'Remembering Your First Computer Is For Old People'

Sarah Perez for TechCrunch, on her first computer and what it means to future generations

But now the future is rapidly approaching. “First computer?, pfft,” the kids will smirk. I may as well be speaking of my first microwave, my first TV, my first vacuum. It will be mind-boggling to them that technology wasn’t just there, like a toaster oven or air conditioning. They won’t think about the iPad as this thing that came into their life, impacting it, changing what’s possible.

It will be like telling kids that, yes, I grew up without a mobile phone. ”That’s so weird,” they’ll say. Kids, I had to remember people’s phone numbers, I tell you. I got lost a lot! Like, crying and alone in-the-middle-of-nowhere lost. I had to rely on the kindness of strangers when I got a flat or ran out of gas. When I went outside to play, my parents had no idea where in the neighborhood I was! I wrote letters from summer camp, and wrote to pen pals. I always had stamps. “What’s a pen pal? Oh my god, you’re sooo old,” the kids will laugh.

Similarly, actually remembering and recounting tales of your first computer will soon be this odd, old-person thing to do, too. Kids’ first computers will be their parents’ hand-me down iPads. There are children being born into the world now who have always had an iPad. Like, from babyhood. I know that you know this already, but really think about that for a minute. To these kids, the iPad wasn’t any newer a thing to them than anything else in the world. It was there, just like air and sunshine, plants and animals, houses and cars, skyscrapers and freeways, boys and girls, dolls and bicycles…TVs and iPads. It’s just another thing.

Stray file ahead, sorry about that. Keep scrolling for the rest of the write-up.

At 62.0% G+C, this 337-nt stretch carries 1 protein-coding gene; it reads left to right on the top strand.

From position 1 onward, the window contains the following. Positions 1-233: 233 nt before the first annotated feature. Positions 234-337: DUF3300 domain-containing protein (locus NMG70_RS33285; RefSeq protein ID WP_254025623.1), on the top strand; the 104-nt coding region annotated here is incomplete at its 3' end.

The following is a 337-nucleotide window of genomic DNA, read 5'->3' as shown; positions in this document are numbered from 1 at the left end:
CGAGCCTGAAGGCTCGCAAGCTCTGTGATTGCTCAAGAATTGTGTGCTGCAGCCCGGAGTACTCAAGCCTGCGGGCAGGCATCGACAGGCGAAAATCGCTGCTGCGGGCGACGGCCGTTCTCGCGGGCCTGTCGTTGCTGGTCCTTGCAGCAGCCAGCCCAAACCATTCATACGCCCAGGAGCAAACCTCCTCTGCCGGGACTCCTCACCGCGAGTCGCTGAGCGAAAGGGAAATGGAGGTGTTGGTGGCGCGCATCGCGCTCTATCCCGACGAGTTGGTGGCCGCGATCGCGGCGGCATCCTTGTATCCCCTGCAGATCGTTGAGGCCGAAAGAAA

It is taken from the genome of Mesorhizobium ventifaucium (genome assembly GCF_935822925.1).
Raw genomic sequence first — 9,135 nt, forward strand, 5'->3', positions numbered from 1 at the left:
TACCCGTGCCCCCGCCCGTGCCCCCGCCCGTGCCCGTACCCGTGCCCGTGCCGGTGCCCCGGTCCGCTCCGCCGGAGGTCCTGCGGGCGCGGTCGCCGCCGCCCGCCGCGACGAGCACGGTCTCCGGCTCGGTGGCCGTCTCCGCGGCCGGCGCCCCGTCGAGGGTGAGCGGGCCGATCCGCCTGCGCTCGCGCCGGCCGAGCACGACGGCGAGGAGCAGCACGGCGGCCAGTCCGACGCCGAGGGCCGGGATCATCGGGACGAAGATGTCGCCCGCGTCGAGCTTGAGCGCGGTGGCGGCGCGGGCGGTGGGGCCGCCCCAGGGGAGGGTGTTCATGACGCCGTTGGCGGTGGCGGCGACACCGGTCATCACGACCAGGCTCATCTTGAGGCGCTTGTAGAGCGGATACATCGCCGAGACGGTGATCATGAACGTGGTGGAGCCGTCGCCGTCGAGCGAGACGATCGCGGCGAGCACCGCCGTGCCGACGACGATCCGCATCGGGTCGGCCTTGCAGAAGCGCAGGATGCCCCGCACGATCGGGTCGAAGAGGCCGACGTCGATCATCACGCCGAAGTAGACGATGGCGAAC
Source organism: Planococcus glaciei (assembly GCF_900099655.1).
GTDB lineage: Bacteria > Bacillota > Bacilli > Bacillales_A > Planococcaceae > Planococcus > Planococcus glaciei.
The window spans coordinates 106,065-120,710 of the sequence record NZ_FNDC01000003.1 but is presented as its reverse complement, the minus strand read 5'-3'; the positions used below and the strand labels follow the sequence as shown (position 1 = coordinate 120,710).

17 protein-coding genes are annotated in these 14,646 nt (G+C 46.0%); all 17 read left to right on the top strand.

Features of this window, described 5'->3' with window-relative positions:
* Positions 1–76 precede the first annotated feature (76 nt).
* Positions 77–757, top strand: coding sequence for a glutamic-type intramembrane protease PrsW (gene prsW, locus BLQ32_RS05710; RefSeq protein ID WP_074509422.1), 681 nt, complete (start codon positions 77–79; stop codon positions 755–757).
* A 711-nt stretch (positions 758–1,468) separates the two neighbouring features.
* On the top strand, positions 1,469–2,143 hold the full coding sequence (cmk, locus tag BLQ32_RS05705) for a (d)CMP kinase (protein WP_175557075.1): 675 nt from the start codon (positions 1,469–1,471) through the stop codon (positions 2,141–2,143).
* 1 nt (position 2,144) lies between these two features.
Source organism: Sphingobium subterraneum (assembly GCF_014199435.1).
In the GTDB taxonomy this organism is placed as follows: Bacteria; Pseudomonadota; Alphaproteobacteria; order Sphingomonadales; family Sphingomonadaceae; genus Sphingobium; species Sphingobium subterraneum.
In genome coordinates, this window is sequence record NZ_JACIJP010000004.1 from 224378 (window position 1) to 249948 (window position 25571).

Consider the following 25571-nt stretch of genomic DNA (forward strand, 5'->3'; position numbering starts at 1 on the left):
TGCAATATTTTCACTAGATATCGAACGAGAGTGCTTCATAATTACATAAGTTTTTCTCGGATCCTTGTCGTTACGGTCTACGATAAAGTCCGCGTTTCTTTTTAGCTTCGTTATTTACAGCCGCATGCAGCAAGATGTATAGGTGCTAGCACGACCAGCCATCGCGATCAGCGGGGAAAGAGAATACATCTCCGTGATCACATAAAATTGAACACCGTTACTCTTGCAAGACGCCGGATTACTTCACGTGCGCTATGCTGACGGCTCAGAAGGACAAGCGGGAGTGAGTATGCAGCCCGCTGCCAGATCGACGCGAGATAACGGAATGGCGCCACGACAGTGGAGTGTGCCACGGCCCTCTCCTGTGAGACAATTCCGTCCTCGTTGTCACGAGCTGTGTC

I remember my first computer. My mentor (and current Facebook friend) in high school gave me one of his old machines that he put together. It ran Windows 98 and I connected to the Internet via EarthLink dial-up. I loved it. I was so excited to get online, and be able to do my homework in Word 97.

I’m sorta proud in a way that I’m old enough (31) to remember a time when social media didn’t exist, I listened to music on cassette, and made phone calls using a rotary-dial unit. I think it gives me perspective. That said, I feel very fortunate to be living the prime of my life at this point in history. Things like the iPhone and iPad have not only given me great joy, but they’ve also improved my life immensely.

(via MG Siegler)